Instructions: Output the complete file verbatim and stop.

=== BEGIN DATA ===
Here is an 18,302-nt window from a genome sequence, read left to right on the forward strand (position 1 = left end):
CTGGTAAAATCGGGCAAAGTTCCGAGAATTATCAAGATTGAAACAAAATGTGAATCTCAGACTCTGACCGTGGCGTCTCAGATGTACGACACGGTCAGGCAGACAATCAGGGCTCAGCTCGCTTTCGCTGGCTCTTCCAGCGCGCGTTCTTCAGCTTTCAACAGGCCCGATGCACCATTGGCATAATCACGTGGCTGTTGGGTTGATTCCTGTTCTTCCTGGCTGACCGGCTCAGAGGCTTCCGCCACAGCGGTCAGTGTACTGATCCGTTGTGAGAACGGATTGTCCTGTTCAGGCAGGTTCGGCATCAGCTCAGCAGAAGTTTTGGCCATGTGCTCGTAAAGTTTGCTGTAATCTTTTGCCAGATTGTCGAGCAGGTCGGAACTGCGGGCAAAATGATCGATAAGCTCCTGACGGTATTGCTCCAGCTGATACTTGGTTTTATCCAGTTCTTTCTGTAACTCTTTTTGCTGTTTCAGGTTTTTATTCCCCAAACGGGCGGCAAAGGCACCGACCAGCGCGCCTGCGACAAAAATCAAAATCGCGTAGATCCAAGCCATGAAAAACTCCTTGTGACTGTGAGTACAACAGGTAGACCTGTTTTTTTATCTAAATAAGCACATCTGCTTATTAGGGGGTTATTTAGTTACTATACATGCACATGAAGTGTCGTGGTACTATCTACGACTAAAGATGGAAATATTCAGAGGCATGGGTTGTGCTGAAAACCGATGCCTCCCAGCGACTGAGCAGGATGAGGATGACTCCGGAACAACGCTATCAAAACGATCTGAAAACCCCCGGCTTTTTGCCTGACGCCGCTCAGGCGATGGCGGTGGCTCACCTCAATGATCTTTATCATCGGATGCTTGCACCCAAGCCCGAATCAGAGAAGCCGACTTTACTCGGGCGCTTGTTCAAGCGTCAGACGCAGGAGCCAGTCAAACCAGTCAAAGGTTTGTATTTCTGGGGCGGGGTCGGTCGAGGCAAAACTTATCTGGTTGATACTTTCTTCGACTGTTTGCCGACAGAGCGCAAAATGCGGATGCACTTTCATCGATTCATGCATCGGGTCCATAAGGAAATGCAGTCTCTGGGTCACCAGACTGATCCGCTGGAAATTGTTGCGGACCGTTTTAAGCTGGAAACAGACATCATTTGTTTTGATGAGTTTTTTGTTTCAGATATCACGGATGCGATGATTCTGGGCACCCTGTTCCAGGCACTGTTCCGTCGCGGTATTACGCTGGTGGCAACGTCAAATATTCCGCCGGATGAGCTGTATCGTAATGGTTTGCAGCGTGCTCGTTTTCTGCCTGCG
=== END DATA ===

Here is an 18,302-nt window from a genome sequence, read left to right on the forward strand (position 1 = left end):
CTGGTAAAATCGGGCAAAGTTCCGAGAATTATCAAGATTGAAACAAAATGTGAATCTCAGACTCTGACCGTGGCGTCTCAGATGTACGACACGGTCAGGCAGACAATCAGGGCTCAGCTCGCTTTCGCTGGCTCTTCCAGCGCGCGTTCTTCAGCTTTCAACAGGCCCGATGCACCATTGGCATAATCACGTGGCTGTTGGGTTGATTCCTGTTCTTCCTGGCTGACCGGCTCAGAGGCTTCCGCCACAGCGGTCAGTGTACTGATCCGTTGTGAGAACGGATTGTCCTGTTCAGGCAGGTTCGGCATCAGCTCAGCAGAAGTTTTGGCCATGTGCTCGTAAAGTTTGCTGTAATCTTTTGCCAGATTGTCGAGCAGGTCGGAACTGCGGGCAAAATGATCGATAAGCTCCTGACGGTATTGCTCCAGCTGATACTTGGTTTTATCCAGTTCTTTCTGTAACTCTTTTTGCTGTTTCAGGTTTTTATTCCCCAAACGGGCGGCAAAGGCACCGACCAGCGCGCCTGCGACAAAAATCAAAATCGCGTAGATCCAAGCCATGAAAAACTCCTTGTGACTGTGAGTACAACAGGTAGACCTGTTTTTTTATCTAAATAAGCACATCTGCTTATTAGGGGGTTATTTAGTTACTATACATGCACATGAAGTGTCGTGGTACTATCTACGACTAAAGATGGAAATATTCAGAGGCATGGGTTGTGCTGAAAACCGATGCCTCCCAGCGACTGAGCAGGATGAGGATGACTCCGGAACAACGCTATCAAAACGATCTGAAAACCCCCGGCTTTTTGCCTGACGCCGCTCAGGCGATGGCGGTGGCTCACCTCAATGATCTTTATCATCGGATGCTTGCACCCAAGCCCGAATCAGAGAAGCCGACTTTACTCGGGCGCTTGTTCAAGCGTCAGACGCAGGAGCCAGTCAAACCAGTCAAAGGTTTGTATTTCTGGGGCGGGGTCGGTCGAGGCAAAACTTATCTGGTTGATACTTTCTTCGACTGTTTGCCGACAGAGCGCAAAATGCGGATGCACTTTCATCGATTCATGCATCGGGTCCATAAGGAAATGCAGTCTCTGGGTCACCAGACTGATCCGCTGGAAATTGTTGCGGACCGTTTTAAGCTGGAAACAGACATCATTTGTTTTGATGAGTTTTTTGTTTCAGATATCACGGATGCGATGATTCTGGGCACCCTGTTCCAGGCACTGTTCCGTCGCGGTATTACGCTGGTGGCAACGTCAAATATTCCGCCGGATGAGCTGTATCGTAATGGTTTGCAGCGTGCTCGTTTTCTGCCTGCG